Of the many genres of fiction that my children used to have me read to them, ghost stories were among their favorites. They were a perfect mix of folklore and fantasy, with some history and culture mixed in to make them perennial favorites in our home.
Moreover, despite the uneasiness some of my fellow Christian parents felt about their macabre nature, I actually found them to be an excellent teaching tool in story form. Many of the tales of hauntings and ghosts that were rooted in revenge and unrequited or unholy desires were a perfect way to introduce kids to the Church's teachings on the Four Last Things and the reality and nature of spiritual warfare, especially as seen in the light of the death and resurrection of our Lord and his descending to the dead.
A favorite source of stories with us was Alvin Schwartz's three-book series Scary Stories to Tell in the Dark. They were filled with not only well-written but also well-sourced stories that mixed both folklore and urban legends, along with some eerie artwork by Stephen Gammell which made for some spooky bedtime or camping out material. In fact, one time they were a little too good when, after listening to the audiobook version of the second book, and in particular a story called “The Curse” during a drive home, the kids all felt a strong desire to camp out in mom and dad's room that night.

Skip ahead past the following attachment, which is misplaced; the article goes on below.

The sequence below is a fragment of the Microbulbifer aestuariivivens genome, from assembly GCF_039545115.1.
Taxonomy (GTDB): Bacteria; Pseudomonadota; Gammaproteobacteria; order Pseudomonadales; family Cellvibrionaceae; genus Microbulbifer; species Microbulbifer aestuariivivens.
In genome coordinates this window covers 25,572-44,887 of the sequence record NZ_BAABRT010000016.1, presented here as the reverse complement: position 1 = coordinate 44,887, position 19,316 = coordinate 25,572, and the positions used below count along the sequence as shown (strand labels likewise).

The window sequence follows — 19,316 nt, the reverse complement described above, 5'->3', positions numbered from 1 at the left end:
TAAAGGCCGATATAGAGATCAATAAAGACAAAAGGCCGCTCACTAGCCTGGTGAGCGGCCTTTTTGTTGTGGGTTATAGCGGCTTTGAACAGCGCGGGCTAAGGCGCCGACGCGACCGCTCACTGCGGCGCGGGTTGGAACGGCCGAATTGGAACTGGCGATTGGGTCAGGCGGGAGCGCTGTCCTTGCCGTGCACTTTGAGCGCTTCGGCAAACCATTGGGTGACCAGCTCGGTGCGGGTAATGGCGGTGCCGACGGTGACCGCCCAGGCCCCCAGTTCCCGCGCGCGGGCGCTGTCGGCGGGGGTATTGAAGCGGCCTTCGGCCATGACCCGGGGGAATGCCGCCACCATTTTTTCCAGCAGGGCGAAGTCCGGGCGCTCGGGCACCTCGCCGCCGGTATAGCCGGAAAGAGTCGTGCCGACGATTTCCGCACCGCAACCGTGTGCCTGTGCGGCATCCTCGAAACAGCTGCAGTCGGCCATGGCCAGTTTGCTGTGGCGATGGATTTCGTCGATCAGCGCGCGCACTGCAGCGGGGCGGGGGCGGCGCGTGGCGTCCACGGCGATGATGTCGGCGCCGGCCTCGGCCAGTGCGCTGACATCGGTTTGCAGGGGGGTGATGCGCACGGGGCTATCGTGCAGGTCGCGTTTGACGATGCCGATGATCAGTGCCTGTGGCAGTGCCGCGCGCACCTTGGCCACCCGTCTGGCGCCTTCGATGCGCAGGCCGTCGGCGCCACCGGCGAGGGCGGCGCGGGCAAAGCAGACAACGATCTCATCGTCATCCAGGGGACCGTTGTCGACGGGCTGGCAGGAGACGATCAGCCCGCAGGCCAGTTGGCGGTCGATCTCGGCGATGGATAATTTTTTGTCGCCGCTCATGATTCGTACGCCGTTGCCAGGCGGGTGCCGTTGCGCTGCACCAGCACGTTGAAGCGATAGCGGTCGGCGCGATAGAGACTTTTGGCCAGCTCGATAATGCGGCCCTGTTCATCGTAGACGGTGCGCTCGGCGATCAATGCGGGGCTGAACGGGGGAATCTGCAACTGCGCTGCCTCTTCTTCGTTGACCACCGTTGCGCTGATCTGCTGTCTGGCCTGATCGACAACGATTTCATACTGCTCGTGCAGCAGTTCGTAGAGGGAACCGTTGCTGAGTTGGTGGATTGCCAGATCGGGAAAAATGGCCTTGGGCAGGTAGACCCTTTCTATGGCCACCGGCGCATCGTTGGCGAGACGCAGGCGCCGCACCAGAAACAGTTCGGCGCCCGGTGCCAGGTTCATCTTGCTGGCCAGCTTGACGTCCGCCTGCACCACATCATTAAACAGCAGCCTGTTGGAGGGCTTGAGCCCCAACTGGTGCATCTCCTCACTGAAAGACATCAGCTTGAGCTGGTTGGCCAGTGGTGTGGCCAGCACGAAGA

Sapping the the Vigor and Originality of the Source Material
It is with that background that I was happy to hear that the Scary Stories to Tell in the Dark series was going to be made into a movie. Granted, that enthusiasm was muted somewhat when I read that Guillermo del Torro, who was one of the producers, said that rather than make an anthology film of the various stories, he was going to integrate the stories into a different storyline.
Given that the number of anthology films that have succeeded at the box office are far and few between, I can understand his reasons to forego the anthology route. However, that meant that the movie would only be as good as the storyline used to carry the source material; and in the end, I think the film failed in its attempt to bring one of the best-selling series of books of the 1990's to life.
The movie references only a fraction of the material from the books, which it rips from its context and turns it into just another worn out teen horror movie trope that most movie goers have come to expect. The film takes place in 1968 and tells the story of a misfit group of friends who are obsessed with the horror genre, who on Halloween night befriend a young Hispanic man named Ramón passing through their small bucolic Pennsylvania town.
But of course the town has a dark and hidden past in the form of a fenced-off and boarded up mansion at the edge of town, which the teens explore on a dare and find a hidden room within. There, the main character Stella, a bookish misunderstood and unappreciated budding novelist, finds a book containing some scary stories. When she takes the book home to read, the book begins to write more stories by itself in blood-red ink, which narrate the death or disappearances of other characters in the film.